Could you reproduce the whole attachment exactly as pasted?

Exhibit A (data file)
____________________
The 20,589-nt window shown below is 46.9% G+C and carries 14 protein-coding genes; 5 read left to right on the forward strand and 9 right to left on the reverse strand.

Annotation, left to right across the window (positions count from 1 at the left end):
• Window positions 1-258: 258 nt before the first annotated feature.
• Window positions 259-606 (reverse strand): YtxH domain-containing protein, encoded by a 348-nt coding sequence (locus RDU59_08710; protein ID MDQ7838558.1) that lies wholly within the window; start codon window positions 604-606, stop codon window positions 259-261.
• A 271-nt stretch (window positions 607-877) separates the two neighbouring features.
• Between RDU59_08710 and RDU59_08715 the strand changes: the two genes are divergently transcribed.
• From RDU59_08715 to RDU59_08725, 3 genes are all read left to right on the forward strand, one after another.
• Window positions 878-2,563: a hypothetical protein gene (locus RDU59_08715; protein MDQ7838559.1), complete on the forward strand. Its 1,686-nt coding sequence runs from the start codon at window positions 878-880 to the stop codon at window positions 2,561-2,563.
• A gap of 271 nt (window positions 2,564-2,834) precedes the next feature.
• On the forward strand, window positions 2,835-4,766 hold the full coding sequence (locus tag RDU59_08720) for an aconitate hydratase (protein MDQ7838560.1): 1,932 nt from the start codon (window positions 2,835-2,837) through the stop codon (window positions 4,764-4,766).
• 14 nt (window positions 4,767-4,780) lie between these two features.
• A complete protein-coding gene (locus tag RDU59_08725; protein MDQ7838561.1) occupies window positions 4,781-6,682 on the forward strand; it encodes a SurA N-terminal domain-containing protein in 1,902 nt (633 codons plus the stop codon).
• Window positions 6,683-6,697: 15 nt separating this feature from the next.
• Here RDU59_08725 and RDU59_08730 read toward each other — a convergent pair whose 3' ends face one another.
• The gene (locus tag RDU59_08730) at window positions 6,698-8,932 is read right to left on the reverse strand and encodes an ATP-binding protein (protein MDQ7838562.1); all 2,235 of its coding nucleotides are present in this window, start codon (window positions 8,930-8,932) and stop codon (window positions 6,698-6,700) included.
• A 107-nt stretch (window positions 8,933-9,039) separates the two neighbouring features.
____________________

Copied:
The 20,589-nt window shown below is 46.9% G+C and carries 14 protein-coding genes; 5 read left to right on the forward strand and 9 right to left on the reverse strand.

Annotation, left to right across the window (positions count from 1 at the left end):
• Window positions 1-258: 258 nt before the first annotated feature.
• Window positions 259-606 (reverse strand): YtxH domain-containing protein, encoded by a 348-nt coding sequence (locus RDU59_08710; protein ID MDQ7838558.1) that lies wholly within the window; start codon window positions 604-606, stop codon window positions 259-261.
• A 271-nt stretch (window positions 607-877) separates the two neighbouring features.
• Between RDU59_08710 and RDU59_08715 the strand changes: the two genes are divergently transcribed.
• From RDU59_08715 to RDU59_08725, 3 genes are all read left to right on the forward strand, one after another.
• Window positions 878-2,563: a hypothetical protein gene (locus RDU59_08715; protein MDQ7838559.1), complete on the forward strand. Its 1,686-nt coding sequence runs from the start codon at window positions 878-880 to the stop codon at window positions 2,561-2,563.
• A gap of 271 nt (window positions 2,564-2,834) precedes the next feature.
• On the forward strand, window positions 2,835-4,766 hold the full coding sequence (locus tag RDU59_08720) for an aconitate hydratase (protein MDQ7838560.1): 1,932 nt from the start codon (window positions 2,835-2,837) through the stop codon (window positions 4,764-4,766).
• 14 nt (window positions 4,767-4,780) lie between these two features.
• A complete protein-coding gene (locus tag RDU59_08725; protein MDQ7838561.1) occupies window positions 4,781-6,682 on the forward strand; it encodes a SurA N-terminal domain-containing protein in 1,902 nt (633 codons plus the stop codon).
• Window positions 6,683-6,697: 15 nt separating this feature from the next.
• Here RDU59_08725 and RDU59_08730 read toward each other — a convergent pair whose 3' ends face one another.
• The gene (locus tag RDU59_08730) at window positions 6,698-8,932 is read right to left on the reverse strand and encodes an ATP-binding protein (protein MDQ7838562.1); all 2,235 of its coding nucleotides are present in this window, start codon (window positions 8,930-8,932) and stop codon (window positions 6,698-6,700) included.
• A 107-nt stretch (window positions 8,933-9,039) separates the two neighbouring features.